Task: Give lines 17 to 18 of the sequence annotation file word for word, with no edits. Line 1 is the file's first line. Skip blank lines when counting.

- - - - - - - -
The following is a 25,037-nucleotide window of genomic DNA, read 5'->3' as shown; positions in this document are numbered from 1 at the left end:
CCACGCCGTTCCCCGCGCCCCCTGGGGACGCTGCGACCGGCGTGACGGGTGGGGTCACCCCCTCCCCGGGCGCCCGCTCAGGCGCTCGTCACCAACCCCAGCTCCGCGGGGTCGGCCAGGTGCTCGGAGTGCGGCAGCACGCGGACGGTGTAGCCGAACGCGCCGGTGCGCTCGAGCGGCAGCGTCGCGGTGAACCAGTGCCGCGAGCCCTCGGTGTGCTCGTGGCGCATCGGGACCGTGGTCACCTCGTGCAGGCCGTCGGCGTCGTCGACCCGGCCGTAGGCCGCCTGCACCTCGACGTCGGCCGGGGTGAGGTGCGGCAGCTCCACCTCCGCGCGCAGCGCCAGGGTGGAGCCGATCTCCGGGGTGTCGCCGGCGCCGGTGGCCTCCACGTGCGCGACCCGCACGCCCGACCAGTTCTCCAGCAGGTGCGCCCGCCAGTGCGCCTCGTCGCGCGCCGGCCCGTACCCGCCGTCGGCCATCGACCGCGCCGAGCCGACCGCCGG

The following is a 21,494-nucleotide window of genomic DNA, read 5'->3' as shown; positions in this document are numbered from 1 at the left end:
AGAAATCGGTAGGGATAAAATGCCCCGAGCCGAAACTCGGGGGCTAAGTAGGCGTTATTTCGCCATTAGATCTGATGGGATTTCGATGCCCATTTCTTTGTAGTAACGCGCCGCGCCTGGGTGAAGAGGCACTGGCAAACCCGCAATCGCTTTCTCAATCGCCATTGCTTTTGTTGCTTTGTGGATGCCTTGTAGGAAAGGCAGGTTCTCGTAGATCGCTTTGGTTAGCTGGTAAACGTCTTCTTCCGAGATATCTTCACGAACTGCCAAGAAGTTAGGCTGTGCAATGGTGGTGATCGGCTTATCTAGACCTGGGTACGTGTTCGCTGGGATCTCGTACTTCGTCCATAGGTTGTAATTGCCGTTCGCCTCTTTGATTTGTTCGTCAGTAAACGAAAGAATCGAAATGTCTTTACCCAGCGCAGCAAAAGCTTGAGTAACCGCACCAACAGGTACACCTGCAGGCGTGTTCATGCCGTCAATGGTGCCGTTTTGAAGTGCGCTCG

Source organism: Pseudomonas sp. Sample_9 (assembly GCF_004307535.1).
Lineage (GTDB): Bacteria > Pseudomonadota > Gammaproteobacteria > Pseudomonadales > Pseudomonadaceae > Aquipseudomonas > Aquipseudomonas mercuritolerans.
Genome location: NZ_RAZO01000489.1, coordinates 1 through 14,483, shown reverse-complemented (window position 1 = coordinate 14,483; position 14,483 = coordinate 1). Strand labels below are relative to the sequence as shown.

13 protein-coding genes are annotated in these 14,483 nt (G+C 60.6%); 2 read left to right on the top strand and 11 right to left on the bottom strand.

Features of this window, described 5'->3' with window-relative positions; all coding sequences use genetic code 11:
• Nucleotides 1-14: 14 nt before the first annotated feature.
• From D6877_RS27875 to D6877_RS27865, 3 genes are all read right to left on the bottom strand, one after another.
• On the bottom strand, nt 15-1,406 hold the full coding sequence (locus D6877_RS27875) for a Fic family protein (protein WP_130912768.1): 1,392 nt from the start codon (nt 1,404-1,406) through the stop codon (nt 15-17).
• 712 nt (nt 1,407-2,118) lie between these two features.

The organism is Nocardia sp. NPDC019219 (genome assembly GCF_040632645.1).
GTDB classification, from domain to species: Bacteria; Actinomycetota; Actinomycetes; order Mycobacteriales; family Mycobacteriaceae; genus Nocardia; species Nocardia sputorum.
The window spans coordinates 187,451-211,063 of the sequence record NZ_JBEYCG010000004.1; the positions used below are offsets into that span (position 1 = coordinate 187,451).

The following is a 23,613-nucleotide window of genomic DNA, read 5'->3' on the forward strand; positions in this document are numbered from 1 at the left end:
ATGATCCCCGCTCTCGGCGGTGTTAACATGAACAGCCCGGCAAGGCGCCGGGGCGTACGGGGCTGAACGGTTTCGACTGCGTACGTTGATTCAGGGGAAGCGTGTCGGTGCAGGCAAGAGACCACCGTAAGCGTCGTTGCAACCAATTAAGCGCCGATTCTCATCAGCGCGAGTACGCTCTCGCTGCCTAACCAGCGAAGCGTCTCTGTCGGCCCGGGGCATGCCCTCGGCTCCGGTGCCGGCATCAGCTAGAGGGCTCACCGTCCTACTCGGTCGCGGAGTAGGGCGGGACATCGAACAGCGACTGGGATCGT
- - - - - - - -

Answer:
The following is a 23,613-nucleotide window of genomic DNA, read 5'->3' on the forward strand; positions in this document are numbered from 1 at the left end:
ATGATCCCCGCTCTCGGCGGTGTTAACATGAACAGCCCGGCAAGGCGCCGGGGCGTACGGGGCTGAACGGTTTCGACTGCGTACGTTGATTCAGGGGAAGCGTGTCGGTGCAGGCAAGAGACCACCGTAAGCGTCGTTGCAACCAATTAAGCGCCGATTCTCATCAGCGCGAGTACGCTCTCGCTGCCTAACCAGCGAAGCGTCTCTGTCGGCCCGGGGCATGCCCTCGGCTCCGGTGCCGGCATCAGCTAGAGGGCTCACCGTCCTACTCGGTCGCGGAGTAGGGCGGGACATCGAACAGCGACTGGGATCGT